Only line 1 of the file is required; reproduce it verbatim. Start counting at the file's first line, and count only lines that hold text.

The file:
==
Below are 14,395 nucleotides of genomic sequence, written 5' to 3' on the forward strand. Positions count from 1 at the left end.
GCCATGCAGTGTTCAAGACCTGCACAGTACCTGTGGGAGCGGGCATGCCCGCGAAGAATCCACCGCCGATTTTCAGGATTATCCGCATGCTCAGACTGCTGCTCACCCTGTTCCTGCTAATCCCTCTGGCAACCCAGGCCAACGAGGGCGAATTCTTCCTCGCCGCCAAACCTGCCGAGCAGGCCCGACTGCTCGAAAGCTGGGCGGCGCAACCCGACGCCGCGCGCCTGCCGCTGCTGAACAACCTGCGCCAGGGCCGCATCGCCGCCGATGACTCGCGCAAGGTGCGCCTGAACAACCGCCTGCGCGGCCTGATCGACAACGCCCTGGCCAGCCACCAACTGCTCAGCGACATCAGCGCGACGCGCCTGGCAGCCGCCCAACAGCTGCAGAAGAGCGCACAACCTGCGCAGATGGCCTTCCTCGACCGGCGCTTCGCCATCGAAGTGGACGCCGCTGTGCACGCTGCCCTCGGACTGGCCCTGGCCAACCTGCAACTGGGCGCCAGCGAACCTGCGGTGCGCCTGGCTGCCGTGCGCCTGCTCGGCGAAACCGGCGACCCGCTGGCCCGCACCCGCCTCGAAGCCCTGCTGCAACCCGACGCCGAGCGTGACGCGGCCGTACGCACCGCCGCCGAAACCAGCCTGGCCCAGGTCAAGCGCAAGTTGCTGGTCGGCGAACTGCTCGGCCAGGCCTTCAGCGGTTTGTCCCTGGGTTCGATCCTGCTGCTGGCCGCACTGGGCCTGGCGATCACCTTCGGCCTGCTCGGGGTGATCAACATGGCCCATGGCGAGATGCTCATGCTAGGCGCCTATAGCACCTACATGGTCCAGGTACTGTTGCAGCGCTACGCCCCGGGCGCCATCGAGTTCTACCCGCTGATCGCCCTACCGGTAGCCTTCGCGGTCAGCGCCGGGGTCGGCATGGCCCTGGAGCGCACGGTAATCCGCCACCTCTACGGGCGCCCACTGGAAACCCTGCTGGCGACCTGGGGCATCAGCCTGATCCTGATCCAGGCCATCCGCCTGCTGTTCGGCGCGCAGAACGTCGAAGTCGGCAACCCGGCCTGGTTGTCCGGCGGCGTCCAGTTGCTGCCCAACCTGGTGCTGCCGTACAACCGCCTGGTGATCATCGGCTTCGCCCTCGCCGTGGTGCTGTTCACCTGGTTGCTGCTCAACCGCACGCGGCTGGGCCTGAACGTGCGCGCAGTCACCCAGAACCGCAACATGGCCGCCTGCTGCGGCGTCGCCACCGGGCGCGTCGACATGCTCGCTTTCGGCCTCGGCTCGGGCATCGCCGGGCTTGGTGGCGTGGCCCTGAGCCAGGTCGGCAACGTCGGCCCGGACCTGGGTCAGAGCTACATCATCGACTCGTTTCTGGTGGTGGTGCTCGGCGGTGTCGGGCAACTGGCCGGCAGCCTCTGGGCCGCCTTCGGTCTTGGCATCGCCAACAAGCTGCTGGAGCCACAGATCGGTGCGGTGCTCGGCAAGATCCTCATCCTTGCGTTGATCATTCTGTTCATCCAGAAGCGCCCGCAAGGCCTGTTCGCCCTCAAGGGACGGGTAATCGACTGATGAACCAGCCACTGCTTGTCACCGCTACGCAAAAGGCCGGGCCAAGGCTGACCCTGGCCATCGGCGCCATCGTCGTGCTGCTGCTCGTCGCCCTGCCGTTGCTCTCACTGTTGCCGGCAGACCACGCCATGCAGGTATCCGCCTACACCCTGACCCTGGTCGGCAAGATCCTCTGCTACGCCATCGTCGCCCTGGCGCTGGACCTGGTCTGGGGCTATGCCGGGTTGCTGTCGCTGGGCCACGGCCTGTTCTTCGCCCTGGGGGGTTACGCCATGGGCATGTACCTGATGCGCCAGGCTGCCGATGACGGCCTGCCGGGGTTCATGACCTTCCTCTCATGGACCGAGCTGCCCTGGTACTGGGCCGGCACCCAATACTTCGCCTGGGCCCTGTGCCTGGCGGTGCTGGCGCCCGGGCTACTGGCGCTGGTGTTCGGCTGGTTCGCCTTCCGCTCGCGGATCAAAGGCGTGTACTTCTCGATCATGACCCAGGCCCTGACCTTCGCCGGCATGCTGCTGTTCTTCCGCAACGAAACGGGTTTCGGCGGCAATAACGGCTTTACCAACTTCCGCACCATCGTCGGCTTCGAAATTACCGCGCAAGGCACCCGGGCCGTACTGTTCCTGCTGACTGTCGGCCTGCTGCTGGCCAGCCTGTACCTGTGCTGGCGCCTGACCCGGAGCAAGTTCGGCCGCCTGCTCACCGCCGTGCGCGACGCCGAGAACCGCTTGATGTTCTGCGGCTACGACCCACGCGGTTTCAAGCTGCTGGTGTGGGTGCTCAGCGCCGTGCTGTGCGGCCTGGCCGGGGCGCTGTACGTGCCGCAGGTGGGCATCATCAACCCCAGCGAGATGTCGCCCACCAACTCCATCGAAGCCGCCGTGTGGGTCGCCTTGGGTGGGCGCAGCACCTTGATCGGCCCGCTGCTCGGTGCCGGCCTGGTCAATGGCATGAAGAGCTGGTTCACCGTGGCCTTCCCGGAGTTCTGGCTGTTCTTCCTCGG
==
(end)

Below are 14,395 nucleotides of genomic sequence, written 5' to 3' on the forward strand. Positions count from 1 at the left end.